It's a dream, naturally, a nightmare of course, and with the inevitability of perverse fate, it recurs. It's the same dream I've had for seven years now, the same fevered, surreal tableau which haunts me night after night and permeates my waking hours. It leaves me sweating and shaking, cold and confused, pulse racing and heart beating painfully in my chest. I don't understand it, I do not grasp its meaning, but I do know that it is vivid, lurid, and it has an intensity which makes the real world seem pale and colourless by comparison. It scares me. It scares me, it terrifies me and it fascinates me all at the same time. It is a mystery, a conundrum, a paradox, and in some strange and peculiar way I know my life depends on it.
I do know when I first dreamed the dream, of course; I know when the nightmares descended on me, when the ferocious images which swim through my nocturnal psyche began to take hold. I remember the date, the hour, the very moment which heralded them, called them to me with some soul splitting primal scream that echoes through my mind to this day. I know that it was when the world went mad, when time broke, when insanity was set loose upon the land. It is no real surprise that I have nightmares, because everybody has nightmares now. What is surprising is that it is this one, over and over again. I have no idea what it means.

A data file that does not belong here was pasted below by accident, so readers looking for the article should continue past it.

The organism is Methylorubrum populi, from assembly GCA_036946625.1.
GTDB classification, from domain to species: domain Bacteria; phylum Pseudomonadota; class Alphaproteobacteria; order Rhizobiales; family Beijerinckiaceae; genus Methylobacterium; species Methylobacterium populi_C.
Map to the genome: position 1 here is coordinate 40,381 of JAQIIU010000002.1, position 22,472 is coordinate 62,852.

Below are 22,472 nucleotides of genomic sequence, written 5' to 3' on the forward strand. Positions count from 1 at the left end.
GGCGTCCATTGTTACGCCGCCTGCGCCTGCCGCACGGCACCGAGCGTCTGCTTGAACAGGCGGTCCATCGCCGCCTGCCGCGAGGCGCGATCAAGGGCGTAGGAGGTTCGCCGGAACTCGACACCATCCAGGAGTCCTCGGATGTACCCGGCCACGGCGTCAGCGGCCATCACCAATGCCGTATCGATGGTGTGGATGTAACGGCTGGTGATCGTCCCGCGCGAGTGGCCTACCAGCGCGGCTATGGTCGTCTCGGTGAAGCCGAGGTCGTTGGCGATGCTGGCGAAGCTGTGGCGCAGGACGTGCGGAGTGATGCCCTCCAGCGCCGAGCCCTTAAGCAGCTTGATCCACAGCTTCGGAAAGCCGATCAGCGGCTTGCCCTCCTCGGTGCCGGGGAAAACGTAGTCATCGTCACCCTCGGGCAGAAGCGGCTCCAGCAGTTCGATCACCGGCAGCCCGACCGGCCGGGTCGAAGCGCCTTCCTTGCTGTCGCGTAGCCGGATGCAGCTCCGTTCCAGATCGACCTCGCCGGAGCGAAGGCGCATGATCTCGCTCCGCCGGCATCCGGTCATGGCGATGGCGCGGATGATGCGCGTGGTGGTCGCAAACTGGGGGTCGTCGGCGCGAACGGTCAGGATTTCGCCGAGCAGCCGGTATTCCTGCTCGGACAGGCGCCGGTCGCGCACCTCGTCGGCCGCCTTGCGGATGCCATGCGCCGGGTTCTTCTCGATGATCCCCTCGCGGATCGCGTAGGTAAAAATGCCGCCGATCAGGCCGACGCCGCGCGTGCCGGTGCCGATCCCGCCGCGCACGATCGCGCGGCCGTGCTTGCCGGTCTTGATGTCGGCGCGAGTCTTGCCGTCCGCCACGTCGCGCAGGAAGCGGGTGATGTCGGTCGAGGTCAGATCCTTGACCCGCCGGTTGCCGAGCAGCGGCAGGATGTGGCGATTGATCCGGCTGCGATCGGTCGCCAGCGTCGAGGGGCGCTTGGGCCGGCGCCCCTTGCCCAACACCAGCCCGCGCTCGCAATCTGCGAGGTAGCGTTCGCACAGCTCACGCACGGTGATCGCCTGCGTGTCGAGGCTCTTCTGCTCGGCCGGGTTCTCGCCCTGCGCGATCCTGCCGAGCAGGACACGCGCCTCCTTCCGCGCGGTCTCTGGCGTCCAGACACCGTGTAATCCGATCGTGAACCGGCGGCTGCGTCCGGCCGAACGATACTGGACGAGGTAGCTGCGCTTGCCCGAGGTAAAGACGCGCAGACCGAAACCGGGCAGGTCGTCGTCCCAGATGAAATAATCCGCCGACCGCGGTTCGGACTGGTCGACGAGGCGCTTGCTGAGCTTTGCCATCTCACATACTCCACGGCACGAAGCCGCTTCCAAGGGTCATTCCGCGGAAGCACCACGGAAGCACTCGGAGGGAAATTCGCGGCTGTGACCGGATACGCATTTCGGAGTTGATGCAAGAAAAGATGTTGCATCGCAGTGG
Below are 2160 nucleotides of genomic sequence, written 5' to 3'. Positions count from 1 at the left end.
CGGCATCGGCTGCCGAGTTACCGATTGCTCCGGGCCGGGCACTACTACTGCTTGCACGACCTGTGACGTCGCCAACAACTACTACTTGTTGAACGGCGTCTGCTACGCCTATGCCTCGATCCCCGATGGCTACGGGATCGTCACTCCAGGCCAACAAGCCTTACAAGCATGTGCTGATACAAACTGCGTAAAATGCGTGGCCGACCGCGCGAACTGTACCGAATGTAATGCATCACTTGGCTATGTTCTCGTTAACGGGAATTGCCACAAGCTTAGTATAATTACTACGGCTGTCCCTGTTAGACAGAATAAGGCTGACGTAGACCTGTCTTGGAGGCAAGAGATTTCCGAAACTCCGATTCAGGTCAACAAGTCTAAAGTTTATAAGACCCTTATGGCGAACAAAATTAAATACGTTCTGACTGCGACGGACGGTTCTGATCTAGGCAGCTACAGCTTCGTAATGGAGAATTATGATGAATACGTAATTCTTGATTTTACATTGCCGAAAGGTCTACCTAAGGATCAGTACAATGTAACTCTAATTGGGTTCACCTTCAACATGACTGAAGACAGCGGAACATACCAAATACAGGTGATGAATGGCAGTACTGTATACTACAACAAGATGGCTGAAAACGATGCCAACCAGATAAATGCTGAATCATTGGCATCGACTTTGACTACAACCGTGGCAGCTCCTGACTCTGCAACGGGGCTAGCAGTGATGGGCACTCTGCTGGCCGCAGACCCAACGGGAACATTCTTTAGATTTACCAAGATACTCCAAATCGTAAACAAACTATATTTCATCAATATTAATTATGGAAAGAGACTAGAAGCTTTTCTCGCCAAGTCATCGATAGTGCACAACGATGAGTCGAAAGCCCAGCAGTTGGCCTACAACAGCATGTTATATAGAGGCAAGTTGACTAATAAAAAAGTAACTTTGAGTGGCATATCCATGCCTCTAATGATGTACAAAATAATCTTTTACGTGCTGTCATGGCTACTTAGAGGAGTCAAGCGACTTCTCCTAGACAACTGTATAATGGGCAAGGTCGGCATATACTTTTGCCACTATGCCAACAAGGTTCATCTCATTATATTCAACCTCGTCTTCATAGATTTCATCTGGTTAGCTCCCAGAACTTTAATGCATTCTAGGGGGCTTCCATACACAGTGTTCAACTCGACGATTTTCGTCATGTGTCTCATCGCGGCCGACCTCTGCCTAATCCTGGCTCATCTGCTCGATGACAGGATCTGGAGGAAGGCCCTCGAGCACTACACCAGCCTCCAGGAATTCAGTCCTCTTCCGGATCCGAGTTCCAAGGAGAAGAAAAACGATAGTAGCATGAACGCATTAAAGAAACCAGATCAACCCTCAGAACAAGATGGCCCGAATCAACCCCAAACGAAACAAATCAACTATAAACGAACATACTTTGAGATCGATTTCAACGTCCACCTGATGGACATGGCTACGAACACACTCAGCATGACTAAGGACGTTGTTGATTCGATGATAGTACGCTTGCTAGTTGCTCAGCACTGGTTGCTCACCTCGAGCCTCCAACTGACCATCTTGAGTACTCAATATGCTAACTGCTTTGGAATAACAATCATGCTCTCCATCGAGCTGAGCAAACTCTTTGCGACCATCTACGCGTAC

I don't know where I am, I don't imagine that matters, although of course that probably means it does, but for sake of detail or rather lack of it, it's an impression of a space, an illusion of place, charcoal grey and zero albedo black blended by motion blurs and suffused specular highlights. It's all around me, a perspectiveless volume which seems neither large nor small, but gives the impression that it might just extend to infinity. It is warm, the temperature of spilled blood, and odorous, the pervasive fear pheromone seeping through air and my clammy sweat alike. There is a sound, but not in the noise sense, more like the rushing in your ears which presages unconsciousness or collapse from lack of air or hypotension, a dizzy hissing sound like air escaping into a vacuum. The image, the picture, the staccato movie I see and in which I see myself always begins in the same way; the viewpoint is that of a frozen time-slice, an encapsulated moment whose duration could be either nanoseconds or geological ages; I don't believe that matters either, because this moment is truly out of time.
Around and around the mental camera goes, centred on a single dimensionless point in the middle of the binary system before it, locked to its target by a cyclical for-next loop that issues the command ‘look at this, look at this,' over and over again for all of damnable eternity.
Then there's me; frozen like a statue or caught in a freeze frame, twisted into some unnaturally counterbalanced posture straining against weight and force and sheer unbridled malevolence, utterly terrified of moving, petrified by the need to keep perfectly still, transfixed by the knowledge that one fleeting moment of inattention condemns me to something worse and infinitely more extensive than mere death.